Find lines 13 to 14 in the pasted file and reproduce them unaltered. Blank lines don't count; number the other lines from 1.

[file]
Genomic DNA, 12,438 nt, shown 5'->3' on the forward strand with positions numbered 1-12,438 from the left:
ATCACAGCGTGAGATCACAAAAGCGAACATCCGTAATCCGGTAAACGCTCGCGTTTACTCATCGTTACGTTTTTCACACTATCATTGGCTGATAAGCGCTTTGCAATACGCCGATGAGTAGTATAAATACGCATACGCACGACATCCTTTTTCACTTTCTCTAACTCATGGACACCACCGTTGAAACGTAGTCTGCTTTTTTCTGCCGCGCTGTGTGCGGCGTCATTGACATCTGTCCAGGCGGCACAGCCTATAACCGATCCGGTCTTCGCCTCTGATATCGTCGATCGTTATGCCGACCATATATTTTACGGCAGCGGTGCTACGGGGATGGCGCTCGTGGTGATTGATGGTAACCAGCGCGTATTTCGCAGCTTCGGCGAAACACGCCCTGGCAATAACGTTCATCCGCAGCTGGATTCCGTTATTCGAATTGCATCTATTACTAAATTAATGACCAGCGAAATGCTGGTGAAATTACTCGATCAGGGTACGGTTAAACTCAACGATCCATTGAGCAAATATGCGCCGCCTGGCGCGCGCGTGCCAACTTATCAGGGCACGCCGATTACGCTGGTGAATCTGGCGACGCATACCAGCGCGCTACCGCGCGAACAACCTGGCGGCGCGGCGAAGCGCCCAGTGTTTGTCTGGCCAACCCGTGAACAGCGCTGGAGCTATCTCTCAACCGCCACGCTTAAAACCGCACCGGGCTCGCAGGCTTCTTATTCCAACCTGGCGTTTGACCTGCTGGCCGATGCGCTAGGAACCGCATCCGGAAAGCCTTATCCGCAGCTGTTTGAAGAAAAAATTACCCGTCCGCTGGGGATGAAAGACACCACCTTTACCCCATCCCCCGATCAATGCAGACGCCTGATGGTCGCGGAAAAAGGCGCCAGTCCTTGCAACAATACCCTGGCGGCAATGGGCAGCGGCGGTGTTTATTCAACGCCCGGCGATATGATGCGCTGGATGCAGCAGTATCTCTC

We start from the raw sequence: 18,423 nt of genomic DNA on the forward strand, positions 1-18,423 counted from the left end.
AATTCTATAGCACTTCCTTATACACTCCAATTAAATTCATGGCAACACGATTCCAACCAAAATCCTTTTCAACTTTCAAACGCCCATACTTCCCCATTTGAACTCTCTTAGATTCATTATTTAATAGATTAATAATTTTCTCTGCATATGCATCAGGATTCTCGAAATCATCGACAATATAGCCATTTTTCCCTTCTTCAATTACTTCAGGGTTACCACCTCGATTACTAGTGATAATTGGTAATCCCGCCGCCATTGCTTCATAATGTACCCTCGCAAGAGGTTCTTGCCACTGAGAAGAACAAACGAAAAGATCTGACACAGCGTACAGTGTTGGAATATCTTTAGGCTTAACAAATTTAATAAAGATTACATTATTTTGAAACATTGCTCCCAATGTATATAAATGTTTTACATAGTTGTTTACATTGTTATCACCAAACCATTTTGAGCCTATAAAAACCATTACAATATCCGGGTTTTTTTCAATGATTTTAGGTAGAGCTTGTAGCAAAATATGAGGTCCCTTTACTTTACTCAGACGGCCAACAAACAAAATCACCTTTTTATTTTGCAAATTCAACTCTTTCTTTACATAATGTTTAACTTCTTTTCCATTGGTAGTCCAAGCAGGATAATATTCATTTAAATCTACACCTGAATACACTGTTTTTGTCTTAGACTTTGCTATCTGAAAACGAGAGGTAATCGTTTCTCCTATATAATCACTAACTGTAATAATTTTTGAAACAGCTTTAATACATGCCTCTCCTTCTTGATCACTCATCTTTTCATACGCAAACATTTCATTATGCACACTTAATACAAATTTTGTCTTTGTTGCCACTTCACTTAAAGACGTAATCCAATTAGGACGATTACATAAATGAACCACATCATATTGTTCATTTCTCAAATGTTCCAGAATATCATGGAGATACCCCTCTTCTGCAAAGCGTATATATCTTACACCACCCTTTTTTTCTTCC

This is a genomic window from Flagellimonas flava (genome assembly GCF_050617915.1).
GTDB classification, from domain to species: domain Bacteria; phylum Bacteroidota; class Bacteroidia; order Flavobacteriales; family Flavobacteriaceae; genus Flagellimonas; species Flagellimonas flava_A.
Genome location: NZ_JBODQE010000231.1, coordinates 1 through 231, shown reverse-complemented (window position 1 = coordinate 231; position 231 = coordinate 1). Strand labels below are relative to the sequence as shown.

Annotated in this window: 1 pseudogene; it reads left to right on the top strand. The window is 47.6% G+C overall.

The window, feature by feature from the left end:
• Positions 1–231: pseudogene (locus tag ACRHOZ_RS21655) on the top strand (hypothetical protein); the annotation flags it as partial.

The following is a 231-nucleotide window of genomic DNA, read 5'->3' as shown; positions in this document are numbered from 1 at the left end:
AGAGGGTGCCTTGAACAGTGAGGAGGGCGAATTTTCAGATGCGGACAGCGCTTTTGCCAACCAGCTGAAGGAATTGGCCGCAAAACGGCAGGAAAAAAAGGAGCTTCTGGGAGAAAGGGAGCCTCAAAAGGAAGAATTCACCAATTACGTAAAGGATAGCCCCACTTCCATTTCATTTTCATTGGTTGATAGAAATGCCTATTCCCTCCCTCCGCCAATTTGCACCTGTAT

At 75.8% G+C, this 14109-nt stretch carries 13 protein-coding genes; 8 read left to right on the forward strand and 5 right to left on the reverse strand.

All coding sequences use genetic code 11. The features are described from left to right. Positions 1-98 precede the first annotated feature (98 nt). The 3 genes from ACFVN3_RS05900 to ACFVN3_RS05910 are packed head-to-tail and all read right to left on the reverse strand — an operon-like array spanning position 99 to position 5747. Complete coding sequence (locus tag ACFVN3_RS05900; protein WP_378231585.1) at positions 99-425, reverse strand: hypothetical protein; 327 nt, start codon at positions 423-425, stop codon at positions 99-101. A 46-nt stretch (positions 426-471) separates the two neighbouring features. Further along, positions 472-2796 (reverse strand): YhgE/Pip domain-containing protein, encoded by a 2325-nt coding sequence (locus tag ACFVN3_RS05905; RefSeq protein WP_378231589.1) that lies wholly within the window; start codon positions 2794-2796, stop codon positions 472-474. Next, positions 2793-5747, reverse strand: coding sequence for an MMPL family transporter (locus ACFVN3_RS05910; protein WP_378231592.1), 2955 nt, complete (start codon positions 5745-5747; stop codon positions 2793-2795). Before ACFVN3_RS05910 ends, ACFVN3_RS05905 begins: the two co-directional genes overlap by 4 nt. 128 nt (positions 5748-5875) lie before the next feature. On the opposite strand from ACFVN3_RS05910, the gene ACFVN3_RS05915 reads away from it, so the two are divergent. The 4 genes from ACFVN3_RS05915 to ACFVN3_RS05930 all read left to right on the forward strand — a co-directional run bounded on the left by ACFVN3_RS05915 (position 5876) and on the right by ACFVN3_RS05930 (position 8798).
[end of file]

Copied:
At 75.8% G+C, this 14109-nt stretch carries 13 protein-coding genes; 8 read left to right on the forward strand and 5 right to left on the reverse strand.

All coding sequences use genetic code 11. The features are described from left to right. Positions 1-98 precede the first annotated feature (98 nt). The 3 genes from ACFVN3_RS05900 to ACFVN3_RS05910 are packed head-to-tail and all read right to left on the reverse strand — an operon-like array spanning position 99 to position 5747. Complete coding sequence (locus tag ACFVN3_RS05900; protein WP_378231585.1) at positions 99-425, reverse strand: hypothetical protein; 327 nt, start codon at positions 423-425, stop codon at positions 99-101. A 46-nt stretch (positions 426-471) separates the two neighbouring features. Further along, positions 472-2796 (reverse strand): YhgE/Pip domain-containing protein, encoded by a 2325-nt coding sequence (locus tag ACFVN3_RS05905; RefSeq protein WP_378231589.1) that lies wholly within the window; start codon positions 2794-2796, stop codon positions 472-474. Next, positions 2793-5747, reverse strand: coding sequence for an MMPL family transporter (locus ACFVN3_RS05910; protein WP_378231592.1), 2955 nt, complete (start codon positions 5745-5747; stop codon positions 2793-2795). Before ACFVN3_RS05910 ends, ACFVN3_RS05905 begins: the two co-directional genes overlap by 4 nt. 128 nt (positions 5748-5875) lie before the next feature. On the opposite strand from ACFVN3_RS05910, the gene ACFVN3_RS05915 reads away from it, so the two are divergent. The 4 genes from ACFVN3_RS05915 to ACFVN3_RS05930 all read left to right on the forward strand — a co-directional run bounded on the left by ACFVN3_RS05915 (position 5876) and on the right by ACFVN3_RS05930 (position 8798).